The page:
Game: Cracking The Code – Caesar Cipher Rot. Left 1

The ability to communicate in a way that no one else can understand is something that kids always find fascinating, and this is why playing around with codes is a great way to entertain a child. However, codes are also a great introduction to many other things, including history, mathematics and the computer encryption that much of the modern world runs on. In this post, I provide a coded question that you can give to a child, along with enough information to allow them to decode it so that they can answer it (but only just enough information).

The best way to play this game is to give your child this information, and then challenge them to answer the question. Some kids will get the answer quickly, some will need a little help. That’s OK, but the critical thing is that you let them work it out for themselves by whatever means they can (and this can include looking things up on the internet to help them solve it!). If you child enjoys this game, then there are links provided at the end of this post which will help you find other similar activities.

So, here is the coded question, and all the information needed to decode it so you can answer it (you can download a PDF print out of this question from here):

J bn uif mbshftu bojnbm uibu ibt fwfs mjwfe. Xibu bn J?

Caesar Cipher Rot. Left 1

Caesar Copher Decoder

And that’s it. That’s all the information you need. If you wish, once your child has decoded the question and worked out the answer, they can recode it, and post it as a comment on this post, and I will tell them if it is right or not.

Hint: If your child (or you!) get stuck with working out this code, get them to search for the term ‘Caesar Cipher’ on your favourite search engine, or visit the Wikipedia page about Caesar Ciphers.

How Long Does It Take To Play? There is no set length of time that this game will take, and it will vary from child to child. However, I would recommend that if they have not made headway after five minutes, it is time to give them a hint, or at least a nudge in the right direction.

Ages: This code is suitable for children ages seven and older, if you are willing to help them, and about nine, if they are trying to solve it on their own.

Core Life Skills It Will Help Develop: Critical Thinking Core Life Skills: Problem-solving, How to find out information; Intrapersonal Core Life Skills: Persistence.

What Do You Need To Play It? There is no special equipment needed to play this game.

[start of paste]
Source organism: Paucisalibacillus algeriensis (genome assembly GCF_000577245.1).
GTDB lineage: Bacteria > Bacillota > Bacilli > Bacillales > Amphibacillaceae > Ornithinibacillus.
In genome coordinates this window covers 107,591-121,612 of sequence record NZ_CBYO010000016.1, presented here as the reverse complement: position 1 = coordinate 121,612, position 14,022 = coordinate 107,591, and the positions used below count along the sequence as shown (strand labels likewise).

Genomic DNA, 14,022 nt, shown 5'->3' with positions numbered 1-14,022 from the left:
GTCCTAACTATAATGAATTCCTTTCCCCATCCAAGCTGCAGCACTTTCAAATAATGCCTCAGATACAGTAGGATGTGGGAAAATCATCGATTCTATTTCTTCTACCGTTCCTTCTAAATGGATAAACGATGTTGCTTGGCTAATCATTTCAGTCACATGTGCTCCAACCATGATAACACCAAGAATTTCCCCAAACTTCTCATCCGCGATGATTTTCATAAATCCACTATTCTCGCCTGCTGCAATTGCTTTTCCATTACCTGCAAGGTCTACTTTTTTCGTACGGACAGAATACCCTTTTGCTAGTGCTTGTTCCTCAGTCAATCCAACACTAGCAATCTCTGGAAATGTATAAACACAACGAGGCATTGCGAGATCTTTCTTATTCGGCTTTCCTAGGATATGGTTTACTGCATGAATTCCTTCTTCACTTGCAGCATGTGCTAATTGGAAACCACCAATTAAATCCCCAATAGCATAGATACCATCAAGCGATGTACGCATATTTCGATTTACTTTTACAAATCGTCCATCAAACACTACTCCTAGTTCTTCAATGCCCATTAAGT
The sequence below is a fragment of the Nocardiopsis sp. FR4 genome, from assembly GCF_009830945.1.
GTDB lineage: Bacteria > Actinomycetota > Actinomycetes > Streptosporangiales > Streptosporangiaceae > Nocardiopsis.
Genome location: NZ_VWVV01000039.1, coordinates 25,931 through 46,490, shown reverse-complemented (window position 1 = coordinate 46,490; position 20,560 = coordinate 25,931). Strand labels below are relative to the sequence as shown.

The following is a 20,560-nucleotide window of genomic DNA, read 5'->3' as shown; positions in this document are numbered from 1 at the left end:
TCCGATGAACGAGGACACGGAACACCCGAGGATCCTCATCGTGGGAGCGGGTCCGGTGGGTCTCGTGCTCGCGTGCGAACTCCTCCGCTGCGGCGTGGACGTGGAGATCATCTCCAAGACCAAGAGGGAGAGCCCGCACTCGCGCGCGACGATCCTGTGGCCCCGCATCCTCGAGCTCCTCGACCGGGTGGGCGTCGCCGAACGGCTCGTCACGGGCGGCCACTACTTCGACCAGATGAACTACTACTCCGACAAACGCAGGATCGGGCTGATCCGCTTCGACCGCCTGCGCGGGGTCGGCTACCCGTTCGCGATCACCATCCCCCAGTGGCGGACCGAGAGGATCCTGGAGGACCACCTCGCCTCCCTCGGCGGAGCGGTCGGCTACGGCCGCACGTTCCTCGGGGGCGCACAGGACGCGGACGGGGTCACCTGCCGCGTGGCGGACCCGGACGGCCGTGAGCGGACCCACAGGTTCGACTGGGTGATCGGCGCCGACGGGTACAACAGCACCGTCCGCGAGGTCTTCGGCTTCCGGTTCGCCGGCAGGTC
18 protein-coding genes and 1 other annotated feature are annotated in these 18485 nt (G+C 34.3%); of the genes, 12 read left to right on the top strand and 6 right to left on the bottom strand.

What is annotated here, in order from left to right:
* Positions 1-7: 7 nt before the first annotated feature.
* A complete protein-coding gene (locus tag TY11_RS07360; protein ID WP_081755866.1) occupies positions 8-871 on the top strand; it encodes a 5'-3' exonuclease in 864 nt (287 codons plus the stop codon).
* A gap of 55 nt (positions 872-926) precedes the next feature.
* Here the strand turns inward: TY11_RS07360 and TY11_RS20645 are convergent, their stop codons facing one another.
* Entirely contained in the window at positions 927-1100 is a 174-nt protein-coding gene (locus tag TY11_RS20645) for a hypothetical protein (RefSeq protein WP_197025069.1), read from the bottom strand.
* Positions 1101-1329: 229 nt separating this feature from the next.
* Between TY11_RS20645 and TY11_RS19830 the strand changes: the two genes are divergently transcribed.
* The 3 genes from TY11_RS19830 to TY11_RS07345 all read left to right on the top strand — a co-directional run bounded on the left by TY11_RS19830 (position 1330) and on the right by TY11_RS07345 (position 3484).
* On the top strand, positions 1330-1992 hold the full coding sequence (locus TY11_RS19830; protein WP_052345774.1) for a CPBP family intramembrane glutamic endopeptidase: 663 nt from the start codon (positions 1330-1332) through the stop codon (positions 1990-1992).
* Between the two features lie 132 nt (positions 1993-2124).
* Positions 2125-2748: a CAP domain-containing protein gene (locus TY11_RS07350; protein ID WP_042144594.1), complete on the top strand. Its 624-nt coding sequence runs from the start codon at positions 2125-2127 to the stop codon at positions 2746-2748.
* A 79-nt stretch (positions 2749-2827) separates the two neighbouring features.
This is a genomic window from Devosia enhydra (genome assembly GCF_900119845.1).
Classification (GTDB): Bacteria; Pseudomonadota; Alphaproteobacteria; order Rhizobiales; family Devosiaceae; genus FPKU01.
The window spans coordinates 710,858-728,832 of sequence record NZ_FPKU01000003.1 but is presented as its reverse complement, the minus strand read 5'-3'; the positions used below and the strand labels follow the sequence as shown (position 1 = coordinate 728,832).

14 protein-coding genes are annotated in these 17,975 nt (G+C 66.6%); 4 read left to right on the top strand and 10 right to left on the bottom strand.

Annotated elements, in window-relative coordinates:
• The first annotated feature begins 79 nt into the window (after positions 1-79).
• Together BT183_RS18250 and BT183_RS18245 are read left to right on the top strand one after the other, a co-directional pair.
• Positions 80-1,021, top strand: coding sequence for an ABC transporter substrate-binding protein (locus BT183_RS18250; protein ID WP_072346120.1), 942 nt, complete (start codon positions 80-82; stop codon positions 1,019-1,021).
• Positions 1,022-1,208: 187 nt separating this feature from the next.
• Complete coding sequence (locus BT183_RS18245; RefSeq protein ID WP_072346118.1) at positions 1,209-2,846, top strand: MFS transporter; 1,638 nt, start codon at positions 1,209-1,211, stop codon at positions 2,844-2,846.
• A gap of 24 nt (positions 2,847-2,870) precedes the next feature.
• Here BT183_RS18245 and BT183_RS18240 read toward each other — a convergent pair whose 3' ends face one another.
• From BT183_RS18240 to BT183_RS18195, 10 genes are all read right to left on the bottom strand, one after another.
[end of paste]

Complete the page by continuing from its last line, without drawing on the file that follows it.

Preparation: To prepare for this game, download the PDF for the coded question from here and print it out. It will also be useful to have a pair of scissors handy to cut out the Caesar cipher decoder from the image provided. Finally, it will be beneficial to read up about Caesar ciphers in advance of playing this game so that you know how they work and are able to offer hints and nudges as required, and indeed to answer any questions raised (such as who is Caesar? Why did he invent this code? When did he do it? How does it work? and so on). You can find out more about Caesar ciphers here.

Variations: Once your child has decoded and answered the above question, and if they have enjoyed it, then you can use Caesar ciphers with different rotations (the Rot. 1 in the title of this game refers to a single position rotation) to encode additional questions. To develop more advanced versions of this code, you can use different rotations for each word in the question, or you can choose not to provide them with the hint as to which rotation you used to encode it (meaning that your child will have to work this out for themselves through a process of trial and error). Finally, if your child gets really into codes, then you can consider encoding questions using other more complex codes which you can find in the resources outlined below.

Useful Links For Additional Information On Codes And Coding

  1. Caesar cipher Wikipedia page: This page has lots of information about Caesar ciphers, including when they were invented, how they work, and why they are called Caesar ciphers.
  2. Codes from Activity Village: This is a UK-based website with a page featuring a variety of code-based puzzles for children to solve.
  3. Printable Cryptogram Puzzles from This website provides additional code-based puzzles, although these are not necessarily aimed at kids and so they may prove much more challenging, which is good if your child is up for it.
  4. The CIA Kids’ Zone Codes Page: Yes, this is that CIA (the US Central Intelligence Agency), and who would have guessed they’d have a kids’ zone on their website? Well, they do, and they provide a series of code problems for kids to solve.
  5. The Secret World of Codes and Code-breaking: This page provides an introduction to codes and code-breaking which some children will find interesting (but don’t force them to read it if they don’t!).
  6. The History of Codes Wikipedia Article: This Wikipedia article also provides information about the history of codes and how they have developed over time.

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About The Author: This post was written by Colin Drysdale, the creator of How To Raise A Happy Genius.

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